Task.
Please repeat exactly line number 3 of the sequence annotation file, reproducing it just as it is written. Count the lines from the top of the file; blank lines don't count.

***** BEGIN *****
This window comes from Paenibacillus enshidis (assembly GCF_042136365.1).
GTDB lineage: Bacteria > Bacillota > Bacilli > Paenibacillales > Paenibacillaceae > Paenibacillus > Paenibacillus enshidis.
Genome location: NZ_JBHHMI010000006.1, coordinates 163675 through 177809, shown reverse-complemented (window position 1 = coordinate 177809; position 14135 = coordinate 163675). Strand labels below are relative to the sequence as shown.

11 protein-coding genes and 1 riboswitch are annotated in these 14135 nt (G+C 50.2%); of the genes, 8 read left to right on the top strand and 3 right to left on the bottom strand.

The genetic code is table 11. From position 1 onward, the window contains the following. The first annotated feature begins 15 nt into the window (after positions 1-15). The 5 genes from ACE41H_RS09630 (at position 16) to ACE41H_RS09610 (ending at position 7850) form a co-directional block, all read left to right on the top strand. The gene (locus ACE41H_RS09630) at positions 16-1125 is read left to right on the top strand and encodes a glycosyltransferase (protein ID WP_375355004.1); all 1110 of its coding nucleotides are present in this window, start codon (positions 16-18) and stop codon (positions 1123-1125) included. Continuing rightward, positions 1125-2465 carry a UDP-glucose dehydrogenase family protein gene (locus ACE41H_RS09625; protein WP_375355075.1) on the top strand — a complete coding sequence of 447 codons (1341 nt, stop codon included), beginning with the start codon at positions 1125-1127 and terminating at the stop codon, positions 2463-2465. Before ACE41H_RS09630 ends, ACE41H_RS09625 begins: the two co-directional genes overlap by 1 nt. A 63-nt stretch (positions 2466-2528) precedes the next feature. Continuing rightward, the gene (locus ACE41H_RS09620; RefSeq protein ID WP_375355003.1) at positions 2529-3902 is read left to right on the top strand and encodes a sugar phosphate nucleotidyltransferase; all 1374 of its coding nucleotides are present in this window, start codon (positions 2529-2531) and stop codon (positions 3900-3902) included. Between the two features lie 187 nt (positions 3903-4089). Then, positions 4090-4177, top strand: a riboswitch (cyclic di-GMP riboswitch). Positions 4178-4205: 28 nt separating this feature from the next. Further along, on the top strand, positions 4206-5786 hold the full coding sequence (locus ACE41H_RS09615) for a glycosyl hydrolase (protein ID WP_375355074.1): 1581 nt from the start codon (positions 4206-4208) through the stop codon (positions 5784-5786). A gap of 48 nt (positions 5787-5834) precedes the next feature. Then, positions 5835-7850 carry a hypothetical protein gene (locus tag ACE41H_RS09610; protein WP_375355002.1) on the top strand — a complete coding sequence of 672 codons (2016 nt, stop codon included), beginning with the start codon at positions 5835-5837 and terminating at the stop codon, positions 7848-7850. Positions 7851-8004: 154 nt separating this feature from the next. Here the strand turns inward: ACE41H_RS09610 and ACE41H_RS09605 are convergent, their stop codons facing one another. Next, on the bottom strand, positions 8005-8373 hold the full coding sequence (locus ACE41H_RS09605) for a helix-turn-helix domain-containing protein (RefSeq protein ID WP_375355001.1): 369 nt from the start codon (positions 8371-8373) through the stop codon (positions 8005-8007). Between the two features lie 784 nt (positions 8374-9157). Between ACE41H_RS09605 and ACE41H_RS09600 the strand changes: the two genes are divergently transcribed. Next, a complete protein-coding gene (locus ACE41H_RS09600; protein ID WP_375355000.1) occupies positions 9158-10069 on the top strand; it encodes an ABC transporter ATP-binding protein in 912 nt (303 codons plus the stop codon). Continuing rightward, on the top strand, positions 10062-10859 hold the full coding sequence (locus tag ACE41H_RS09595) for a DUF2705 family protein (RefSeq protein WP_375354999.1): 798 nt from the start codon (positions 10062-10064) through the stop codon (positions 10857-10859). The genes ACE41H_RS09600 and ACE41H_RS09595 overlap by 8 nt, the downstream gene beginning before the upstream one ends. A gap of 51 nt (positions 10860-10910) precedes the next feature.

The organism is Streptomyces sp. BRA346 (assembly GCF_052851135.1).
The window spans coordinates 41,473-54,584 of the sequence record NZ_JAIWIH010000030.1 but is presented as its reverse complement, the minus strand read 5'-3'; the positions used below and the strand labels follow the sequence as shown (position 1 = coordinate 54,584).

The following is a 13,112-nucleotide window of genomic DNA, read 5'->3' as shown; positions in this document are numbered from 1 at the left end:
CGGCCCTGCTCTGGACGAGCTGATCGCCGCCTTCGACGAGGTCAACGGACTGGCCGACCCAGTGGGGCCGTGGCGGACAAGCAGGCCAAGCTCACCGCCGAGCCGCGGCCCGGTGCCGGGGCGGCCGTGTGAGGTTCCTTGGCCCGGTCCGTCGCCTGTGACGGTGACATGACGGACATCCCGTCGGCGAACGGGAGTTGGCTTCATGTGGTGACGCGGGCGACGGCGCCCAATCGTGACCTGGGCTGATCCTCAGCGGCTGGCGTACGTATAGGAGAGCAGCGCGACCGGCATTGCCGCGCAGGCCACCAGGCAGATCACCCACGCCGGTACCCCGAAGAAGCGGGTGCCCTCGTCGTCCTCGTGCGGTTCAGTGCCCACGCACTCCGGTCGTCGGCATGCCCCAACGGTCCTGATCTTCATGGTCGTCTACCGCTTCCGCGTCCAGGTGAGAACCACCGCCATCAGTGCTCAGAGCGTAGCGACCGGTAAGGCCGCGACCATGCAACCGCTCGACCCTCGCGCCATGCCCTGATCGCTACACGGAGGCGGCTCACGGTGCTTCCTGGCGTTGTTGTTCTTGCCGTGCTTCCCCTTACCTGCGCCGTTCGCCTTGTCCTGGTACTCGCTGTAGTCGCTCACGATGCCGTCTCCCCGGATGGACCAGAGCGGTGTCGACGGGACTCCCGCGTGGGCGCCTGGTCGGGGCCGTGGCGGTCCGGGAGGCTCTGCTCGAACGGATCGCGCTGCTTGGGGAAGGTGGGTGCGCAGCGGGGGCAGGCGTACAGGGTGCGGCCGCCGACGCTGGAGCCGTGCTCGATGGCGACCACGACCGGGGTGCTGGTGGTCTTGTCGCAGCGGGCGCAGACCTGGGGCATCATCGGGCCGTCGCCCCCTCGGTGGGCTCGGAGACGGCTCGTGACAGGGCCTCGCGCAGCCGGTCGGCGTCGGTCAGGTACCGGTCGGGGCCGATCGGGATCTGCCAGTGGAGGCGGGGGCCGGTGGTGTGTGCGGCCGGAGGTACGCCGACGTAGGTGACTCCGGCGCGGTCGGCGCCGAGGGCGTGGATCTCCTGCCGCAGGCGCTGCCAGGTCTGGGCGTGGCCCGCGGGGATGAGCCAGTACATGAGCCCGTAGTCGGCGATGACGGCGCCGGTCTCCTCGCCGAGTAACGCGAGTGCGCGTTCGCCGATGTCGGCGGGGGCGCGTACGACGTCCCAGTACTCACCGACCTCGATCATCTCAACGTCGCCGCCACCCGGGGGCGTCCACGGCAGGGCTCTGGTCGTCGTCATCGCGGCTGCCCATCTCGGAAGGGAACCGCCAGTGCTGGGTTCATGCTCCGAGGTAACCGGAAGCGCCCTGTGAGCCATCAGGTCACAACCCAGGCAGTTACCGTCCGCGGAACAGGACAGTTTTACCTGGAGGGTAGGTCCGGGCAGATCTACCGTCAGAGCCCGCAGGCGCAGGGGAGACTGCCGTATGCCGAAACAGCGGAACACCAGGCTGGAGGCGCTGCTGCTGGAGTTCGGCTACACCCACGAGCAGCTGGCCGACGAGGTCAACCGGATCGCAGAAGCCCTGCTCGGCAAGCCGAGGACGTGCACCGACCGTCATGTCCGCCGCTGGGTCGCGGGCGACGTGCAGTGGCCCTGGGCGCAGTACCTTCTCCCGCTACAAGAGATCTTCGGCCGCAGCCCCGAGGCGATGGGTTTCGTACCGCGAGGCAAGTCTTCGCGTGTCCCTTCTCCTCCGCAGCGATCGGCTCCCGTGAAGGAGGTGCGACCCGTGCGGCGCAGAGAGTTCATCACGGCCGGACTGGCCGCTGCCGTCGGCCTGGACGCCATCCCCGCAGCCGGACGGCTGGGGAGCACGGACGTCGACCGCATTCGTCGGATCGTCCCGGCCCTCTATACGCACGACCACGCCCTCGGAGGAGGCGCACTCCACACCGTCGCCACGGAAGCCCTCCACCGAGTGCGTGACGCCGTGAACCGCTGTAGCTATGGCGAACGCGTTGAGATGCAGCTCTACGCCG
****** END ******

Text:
Genome location: NZ_JBHHMI010000006.1, coordinates 163675 through 177809, shown reverse-complemented (window position 1 = coordinate 177809; position 14135 = coordinate 163675). Strand labels below are relative to the sequence as shown.